Is your death benefit nomination worded correctly? Now is the time to check

Created on January 11, 2016 6:48 pm

After your family home, your superannuation is most likely the next largest asset. Do you know what will happen to your superannuation upon your death? Will it automatically get paid to your Estate?

No. Death benefits are not automatically paid to your Estate. They are paid in accordance with the fund’s rules and by the fund’s trustee. To ensure your benefits are allocated in accordance with your wishes, a Death Benefit Nomination (“DBN”) should be executed.

What is death benefit nomination again?

A DBN is a notice that you give to the trustee of your superannuation fund requiring a death benefit to be paid to nominated dependants and/or the Legal Personal Representative of your Estate. You can only make a DBN if your fund’s governing rules allow.

What is the difference between a Binding & Non-Binding death benefit nomination?

A binding death benefit nomination obliges the trustee to pay your benefits to your beneficiaries in amounts and proportions you specify. A non-binding nomination is your opportunity to let your trustee know who you would prefer to take your benefits; however there is no obligation to follow your wishes.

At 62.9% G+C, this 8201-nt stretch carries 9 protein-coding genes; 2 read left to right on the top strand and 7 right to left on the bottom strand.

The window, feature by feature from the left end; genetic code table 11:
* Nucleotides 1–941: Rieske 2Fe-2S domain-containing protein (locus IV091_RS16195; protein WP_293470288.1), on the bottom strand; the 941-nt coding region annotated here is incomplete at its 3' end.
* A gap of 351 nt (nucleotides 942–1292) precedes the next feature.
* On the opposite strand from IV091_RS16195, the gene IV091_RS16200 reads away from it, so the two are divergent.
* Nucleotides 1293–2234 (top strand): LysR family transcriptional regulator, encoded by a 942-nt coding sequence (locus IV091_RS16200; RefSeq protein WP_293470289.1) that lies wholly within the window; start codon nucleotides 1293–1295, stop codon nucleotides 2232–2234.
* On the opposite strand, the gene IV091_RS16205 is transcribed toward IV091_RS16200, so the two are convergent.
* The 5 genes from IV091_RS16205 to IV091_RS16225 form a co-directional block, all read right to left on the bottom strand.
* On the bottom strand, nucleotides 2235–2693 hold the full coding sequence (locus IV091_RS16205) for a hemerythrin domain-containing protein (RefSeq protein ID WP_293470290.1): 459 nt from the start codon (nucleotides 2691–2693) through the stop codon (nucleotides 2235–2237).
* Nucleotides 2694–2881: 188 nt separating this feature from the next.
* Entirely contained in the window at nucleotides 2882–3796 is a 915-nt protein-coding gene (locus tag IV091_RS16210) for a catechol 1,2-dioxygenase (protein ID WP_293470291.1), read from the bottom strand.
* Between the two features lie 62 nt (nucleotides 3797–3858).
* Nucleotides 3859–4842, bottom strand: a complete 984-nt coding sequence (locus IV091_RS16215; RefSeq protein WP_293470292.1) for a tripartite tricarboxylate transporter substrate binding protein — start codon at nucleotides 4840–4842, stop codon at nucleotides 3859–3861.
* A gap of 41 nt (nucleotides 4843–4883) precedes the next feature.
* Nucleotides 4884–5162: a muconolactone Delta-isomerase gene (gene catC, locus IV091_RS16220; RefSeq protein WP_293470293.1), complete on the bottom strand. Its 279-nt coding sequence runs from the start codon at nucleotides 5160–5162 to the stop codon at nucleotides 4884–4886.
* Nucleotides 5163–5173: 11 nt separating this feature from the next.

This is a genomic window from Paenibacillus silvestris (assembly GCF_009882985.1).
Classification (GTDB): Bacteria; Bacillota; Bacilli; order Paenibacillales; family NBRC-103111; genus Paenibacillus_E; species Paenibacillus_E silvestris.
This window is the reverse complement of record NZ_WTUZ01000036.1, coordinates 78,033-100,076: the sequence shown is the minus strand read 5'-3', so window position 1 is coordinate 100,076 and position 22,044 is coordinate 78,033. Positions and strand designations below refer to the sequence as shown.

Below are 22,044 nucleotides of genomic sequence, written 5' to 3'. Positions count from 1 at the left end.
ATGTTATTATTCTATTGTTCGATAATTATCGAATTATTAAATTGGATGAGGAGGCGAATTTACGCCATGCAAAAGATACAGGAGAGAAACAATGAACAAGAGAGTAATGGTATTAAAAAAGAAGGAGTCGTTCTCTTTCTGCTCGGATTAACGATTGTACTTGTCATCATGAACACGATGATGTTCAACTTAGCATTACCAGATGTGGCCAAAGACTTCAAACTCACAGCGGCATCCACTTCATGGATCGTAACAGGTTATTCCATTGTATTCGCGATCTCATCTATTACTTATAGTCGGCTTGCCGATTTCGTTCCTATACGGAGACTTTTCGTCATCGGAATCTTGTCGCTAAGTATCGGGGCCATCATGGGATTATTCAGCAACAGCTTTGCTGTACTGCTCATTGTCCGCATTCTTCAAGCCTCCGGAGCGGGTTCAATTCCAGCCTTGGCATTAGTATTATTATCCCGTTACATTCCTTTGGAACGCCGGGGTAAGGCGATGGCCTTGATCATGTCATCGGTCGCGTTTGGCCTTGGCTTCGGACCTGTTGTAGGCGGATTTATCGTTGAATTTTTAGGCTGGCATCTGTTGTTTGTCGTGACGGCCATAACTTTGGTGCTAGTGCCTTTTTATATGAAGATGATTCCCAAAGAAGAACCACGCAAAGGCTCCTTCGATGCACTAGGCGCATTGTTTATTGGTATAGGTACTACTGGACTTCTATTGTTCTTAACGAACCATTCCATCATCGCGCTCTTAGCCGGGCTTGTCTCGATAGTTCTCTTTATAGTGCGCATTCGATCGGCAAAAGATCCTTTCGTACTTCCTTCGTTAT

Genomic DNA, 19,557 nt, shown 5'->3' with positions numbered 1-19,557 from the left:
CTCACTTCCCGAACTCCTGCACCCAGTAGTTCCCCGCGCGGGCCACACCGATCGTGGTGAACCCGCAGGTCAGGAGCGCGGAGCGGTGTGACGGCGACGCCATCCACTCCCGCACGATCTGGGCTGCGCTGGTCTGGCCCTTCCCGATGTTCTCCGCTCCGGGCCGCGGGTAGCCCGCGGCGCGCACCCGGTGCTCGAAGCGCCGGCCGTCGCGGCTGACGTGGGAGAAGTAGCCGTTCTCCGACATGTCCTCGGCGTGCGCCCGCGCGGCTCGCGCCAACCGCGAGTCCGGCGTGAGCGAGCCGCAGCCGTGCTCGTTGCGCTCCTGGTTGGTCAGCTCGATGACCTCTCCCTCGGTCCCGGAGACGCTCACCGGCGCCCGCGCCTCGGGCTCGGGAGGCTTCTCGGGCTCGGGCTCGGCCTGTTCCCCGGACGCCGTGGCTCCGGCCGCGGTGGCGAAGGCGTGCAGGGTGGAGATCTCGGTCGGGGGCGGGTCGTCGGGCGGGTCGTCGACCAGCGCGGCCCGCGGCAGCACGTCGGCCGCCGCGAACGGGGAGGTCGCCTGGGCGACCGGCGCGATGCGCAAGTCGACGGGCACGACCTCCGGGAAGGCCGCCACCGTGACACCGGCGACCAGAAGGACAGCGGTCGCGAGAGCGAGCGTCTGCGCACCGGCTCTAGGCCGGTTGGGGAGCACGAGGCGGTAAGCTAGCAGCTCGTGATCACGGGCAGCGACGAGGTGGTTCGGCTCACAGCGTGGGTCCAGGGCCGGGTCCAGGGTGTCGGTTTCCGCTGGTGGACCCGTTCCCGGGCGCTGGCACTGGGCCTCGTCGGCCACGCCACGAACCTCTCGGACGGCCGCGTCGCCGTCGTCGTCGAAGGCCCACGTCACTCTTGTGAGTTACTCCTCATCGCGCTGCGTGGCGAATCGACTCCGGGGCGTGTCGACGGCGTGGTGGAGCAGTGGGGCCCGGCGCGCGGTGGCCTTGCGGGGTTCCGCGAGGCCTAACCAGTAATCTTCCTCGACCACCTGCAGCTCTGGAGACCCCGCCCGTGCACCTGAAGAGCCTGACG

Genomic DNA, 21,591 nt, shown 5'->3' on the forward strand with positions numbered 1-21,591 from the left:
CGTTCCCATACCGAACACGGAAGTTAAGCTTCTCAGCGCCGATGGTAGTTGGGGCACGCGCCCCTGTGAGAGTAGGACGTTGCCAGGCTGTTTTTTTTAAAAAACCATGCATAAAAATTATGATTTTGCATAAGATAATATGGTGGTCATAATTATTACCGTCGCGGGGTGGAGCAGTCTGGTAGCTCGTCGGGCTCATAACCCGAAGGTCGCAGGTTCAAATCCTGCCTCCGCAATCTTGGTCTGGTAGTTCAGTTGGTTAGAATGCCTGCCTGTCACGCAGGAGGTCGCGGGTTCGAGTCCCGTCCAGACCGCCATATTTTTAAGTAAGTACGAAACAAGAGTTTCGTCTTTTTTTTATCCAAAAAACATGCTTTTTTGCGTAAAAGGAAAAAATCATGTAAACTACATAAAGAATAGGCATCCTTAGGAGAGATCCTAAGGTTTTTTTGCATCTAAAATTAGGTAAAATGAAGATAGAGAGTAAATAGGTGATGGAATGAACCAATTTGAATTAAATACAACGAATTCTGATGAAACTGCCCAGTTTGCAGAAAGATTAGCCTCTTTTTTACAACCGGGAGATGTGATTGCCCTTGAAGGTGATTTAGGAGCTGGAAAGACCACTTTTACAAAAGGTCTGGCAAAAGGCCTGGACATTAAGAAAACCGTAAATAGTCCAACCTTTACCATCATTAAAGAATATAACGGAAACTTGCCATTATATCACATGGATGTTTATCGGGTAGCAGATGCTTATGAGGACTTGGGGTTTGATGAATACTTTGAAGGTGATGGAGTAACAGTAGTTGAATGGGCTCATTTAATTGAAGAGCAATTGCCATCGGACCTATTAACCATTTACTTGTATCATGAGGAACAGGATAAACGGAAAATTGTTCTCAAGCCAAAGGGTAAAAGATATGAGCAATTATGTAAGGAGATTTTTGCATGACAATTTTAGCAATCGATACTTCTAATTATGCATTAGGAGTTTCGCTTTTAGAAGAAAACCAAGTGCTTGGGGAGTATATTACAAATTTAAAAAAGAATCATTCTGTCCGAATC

What is the correct wording if I want to direct my superannuation to my Estate?

To ensure there is no confusion and you would like some or all of your superannuation paid to your Estate, then you nomination should state “Legal Personal Representative of My Estate” and the proportion to be paid.

Do not use “Executor” or anything else apart from “Legal Personal Representative of My Estate” otherwise that’s a means of contesting the nomination.

It is also imperative that the death benefit nomination is correctly executed and signed by all the relevant parties.

Munro v Munro – a real case of what could go wrong

Facts:

Mr Munro was the trustee and member of a SMSF with his second wife (Mrs Munro) and he passed away in August 2011. The executors of his Will were his two daughters from his first marriage and Mrs Munro. After Mr Munro’s death, his step-daughter being (Mrs Munro’s daughter) was appointed as an additional trustee of the SMSF.

Mr Munro’s intention upon his death was that his superannuation benefits be left to his two daughters from his first marriage and had previously executed a binding DBN in September 2009 specifying the beneficiary to receive his superannuation benefits as:

Person

Proportion

Relationship

Trustee of Deceased Estate

100%

Trustee

Outcome:

The court held that the DBN was not a binding nomination as was required by superannuation law and the SMSF’s trust deed – and so the trustees were not bound by it. This was because the wording of the nomination was ambiguous. As a result, Mr Munro’s intentions were not fulfilled as Mrs Munro and her daughter could decide how his superannuation benefits would be paid, rather than them being paid to Mr Munro’s biological daughters.

As with all estate planning matters, it is critical that you seek qualified advice and regularly review your plans.